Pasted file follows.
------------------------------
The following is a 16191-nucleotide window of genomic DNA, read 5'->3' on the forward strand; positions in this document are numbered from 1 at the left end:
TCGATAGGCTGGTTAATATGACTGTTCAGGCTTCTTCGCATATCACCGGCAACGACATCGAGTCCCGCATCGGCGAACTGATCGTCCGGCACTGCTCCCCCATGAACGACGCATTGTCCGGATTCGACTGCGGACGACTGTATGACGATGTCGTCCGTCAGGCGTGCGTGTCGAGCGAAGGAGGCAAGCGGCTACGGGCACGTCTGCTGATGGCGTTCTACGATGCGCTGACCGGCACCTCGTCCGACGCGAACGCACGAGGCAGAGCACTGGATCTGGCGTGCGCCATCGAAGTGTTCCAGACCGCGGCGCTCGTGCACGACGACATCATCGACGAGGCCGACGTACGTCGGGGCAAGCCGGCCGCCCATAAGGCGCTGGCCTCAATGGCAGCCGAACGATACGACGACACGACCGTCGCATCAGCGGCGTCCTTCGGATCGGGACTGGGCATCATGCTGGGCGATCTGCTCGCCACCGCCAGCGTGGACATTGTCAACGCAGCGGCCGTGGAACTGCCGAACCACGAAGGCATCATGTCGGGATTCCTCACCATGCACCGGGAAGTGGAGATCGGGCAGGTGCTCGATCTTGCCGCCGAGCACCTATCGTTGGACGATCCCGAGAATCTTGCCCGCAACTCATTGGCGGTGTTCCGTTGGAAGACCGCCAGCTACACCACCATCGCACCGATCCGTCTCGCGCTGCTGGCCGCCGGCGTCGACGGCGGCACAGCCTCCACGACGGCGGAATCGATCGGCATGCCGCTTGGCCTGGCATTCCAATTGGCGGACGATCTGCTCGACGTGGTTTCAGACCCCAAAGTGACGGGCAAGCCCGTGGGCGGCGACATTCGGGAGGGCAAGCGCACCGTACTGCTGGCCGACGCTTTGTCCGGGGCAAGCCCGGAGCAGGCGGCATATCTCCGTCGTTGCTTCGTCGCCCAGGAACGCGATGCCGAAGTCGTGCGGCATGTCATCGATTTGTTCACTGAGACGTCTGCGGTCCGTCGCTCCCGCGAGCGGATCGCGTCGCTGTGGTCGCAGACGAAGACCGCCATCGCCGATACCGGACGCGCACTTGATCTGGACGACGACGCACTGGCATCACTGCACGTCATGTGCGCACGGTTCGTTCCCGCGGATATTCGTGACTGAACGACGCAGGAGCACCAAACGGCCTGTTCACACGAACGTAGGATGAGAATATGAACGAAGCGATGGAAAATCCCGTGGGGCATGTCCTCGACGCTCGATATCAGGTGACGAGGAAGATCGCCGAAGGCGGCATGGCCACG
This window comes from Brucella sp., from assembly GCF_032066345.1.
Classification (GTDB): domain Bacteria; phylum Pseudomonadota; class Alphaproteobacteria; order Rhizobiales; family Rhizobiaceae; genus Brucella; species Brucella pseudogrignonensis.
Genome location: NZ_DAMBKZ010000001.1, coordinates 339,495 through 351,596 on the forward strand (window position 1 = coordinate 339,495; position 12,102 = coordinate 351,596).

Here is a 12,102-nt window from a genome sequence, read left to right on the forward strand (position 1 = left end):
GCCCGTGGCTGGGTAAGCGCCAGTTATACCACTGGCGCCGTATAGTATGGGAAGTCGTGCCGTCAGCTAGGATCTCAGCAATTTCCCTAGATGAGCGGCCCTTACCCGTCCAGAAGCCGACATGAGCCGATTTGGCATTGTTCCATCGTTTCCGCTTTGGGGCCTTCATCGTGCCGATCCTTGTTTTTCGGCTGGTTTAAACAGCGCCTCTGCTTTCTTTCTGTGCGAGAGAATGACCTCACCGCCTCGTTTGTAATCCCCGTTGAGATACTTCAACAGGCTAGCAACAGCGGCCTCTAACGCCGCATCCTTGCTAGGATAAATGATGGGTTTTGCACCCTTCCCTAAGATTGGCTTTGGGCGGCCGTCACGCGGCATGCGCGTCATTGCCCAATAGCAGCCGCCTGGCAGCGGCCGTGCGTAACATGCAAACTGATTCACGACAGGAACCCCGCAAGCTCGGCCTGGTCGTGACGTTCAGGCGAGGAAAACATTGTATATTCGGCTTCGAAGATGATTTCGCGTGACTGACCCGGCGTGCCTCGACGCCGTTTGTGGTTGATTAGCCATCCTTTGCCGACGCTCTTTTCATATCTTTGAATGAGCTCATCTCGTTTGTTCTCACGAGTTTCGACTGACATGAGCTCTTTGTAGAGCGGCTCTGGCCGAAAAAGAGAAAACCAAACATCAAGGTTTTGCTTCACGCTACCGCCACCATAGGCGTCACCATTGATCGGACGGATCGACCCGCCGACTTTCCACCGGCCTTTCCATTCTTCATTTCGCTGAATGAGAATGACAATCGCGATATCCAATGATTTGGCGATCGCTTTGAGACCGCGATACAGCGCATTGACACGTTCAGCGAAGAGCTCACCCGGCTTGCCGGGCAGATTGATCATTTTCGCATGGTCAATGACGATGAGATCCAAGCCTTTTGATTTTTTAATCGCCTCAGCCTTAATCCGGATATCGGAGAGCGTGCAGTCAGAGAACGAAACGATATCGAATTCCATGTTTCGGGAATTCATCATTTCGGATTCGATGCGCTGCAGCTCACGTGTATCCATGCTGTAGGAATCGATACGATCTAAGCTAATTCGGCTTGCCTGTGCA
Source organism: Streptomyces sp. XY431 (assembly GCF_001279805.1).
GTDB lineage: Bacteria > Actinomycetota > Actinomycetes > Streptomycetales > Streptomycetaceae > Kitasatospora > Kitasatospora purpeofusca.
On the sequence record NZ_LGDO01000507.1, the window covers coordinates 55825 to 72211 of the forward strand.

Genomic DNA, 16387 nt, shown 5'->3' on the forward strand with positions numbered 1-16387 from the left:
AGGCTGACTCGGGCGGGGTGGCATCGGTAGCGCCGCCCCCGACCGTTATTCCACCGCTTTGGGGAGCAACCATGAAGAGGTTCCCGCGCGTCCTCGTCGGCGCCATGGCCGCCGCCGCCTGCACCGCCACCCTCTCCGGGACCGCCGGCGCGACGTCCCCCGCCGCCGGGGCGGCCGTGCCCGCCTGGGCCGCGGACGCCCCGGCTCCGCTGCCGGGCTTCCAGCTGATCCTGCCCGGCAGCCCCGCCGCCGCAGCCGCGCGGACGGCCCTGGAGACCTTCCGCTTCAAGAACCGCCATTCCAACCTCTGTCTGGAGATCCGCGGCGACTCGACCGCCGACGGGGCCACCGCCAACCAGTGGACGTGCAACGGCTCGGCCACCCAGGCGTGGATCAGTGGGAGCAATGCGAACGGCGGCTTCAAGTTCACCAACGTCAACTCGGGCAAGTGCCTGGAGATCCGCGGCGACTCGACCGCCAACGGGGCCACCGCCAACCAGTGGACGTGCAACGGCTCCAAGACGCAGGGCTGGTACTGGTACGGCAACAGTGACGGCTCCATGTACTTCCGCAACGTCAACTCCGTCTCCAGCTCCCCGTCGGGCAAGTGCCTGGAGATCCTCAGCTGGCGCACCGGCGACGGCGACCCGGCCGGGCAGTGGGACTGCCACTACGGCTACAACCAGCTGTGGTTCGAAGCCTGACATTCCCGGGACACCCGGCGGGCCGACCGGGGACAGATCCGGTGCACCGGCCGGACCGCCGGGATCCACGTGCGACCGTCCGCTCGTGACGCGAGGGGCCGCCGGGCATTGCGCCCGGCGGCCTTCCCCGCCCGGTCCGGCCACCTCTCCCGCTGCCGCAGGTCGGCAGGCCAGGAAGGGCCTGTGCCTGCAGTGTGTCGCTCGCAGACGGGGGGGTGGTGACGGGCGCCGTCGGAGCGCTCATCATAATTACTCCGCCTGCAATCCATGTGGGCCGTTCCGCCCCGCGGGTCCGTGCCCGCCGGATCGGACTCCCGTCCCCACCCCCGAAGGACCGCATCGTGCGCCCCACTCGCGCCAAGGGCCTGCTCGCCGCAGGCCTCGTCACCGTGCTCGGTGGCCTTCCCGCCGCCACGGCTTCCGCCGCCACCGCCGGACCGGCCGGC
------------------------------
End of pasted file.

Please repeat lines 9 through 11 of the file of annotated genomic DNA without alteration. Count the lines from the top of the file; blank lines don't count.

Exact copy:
GTDB lineage: Bacteria > Actinomycetota > Actinomycetes > Streptomycetales > Streptomycetaceae > Kitasatospora > Kitasatospora purpeofusca.
On the sequence record NZ_LGDO01000507.1, the window covers coordinates 55825 to 72211 of the forward strand.

Genomic DNA, 16387 nt, shown 5'->3' on the forward strand with positions numbered 1-16387 from the left: